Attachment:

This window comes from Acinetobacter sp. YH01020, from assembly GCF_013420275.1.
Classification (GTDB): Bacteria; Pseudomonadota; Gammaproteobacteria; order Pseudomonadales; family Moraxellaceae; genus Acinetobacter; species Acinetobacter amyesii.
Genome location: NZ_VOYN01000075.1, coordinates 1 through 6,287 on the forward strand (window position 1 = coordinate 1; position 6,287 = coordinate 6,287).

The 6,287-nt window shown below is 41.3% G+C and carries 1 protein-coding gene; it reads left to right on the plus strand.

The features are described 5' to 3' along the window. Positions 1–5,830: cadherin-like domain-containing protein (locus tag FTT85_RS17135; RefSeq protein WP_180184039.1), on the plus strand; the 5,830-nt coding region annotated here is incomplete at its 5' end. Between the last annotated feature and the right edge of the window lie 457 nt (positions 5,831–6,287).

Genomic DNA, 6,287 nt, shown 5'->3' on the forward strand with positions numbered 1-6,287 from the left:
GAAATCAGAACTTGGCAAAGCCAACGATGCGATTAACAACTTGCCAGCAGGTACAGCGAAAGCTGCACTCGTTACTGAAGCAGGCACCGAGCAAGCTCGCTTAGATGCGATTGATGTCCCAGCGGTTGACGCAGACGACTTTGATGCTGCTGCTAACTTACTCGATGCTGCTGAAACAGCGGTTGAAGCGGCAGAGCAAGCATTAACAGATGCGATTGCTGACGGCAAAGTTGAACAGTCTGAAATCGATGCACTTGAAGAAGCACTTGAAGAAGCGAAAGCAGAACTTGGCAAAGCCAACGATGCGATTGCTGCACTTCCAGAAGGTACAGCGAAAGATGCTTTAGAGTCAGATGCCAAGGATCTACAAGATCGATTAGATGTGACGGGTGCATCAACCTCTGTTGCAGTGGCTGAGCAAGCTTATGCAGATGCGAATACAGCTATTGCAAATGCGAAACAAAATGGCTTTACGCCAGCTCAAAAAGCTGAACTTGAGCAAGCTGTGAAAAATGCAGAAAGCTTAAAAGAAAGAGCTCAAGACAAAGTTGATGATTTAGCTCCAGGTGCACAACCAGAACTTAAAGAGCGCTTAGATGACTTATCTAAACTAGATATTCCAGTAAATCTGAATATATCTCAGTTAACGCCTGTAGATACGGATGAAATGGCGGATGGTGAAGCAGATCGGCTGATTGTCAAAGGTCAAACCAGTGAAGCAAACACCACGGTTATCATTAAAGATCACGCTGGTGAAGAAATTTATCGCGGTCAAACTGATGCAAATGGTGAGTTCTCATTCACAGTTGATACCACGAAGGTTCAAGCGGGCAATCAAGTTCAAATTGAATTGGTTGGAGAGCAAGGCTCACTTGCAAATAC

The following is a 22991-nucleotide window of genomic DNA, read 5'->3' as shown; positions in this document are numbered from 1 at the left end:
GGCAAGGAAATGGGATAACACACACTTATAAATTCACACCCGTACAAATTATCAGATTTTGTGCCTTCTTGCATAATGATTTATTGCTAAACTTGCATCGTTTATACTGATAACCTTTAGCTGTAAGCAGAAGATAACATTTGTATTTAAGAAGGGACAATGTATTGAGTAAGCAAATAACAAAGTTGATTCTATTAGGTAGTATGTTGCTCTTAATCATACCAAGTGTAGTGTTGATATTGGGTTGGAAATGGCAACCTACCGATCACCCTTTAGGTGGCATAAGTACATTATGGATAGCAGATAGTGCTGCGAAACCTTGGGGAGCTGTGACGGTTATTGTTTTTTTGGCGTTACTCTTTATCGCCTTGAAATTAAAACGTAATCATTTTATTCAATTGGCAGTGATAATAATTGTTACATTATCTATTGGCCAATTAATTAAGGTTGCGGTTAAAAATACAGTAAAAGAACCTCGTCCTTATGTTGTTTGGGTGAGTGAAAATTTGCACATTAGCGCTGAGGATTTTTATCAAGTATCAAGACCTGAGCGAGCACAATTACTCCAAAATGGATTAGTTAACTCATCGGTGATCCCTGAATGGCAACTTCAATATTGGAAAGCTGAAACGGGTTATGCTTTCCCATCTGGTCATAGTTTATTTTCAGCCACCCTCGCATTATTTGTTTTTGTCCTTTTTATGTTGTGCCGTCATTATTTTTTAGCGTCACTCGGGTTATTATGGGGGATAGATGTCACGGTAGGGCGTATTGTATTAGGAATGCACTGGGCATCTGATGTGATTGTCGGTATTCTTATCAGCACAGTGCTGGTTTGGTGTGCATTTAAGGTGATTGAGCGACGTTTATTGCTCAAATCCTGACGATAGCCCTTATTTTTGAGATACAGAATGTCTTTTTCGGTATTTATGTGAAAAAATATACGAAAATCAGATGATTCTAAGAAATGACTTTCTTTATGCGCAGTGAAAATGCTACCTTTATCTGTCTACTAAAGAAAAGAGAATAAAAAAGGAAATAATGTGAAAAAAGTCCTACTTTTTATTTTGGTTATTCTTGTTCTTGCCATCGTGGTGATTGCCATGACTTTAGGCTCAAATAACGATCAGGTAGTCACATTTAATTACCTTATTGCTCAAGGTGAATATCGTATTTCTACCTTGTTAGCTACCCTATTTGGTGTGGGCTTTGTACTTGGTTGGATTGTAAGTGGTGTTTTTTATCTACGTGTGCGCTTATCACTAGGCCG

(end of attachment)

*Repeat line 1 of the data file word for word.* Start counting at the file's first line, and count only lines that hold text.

This window comes from Acinetobacter sp. YH01020, from assembly GCF_013420275.1.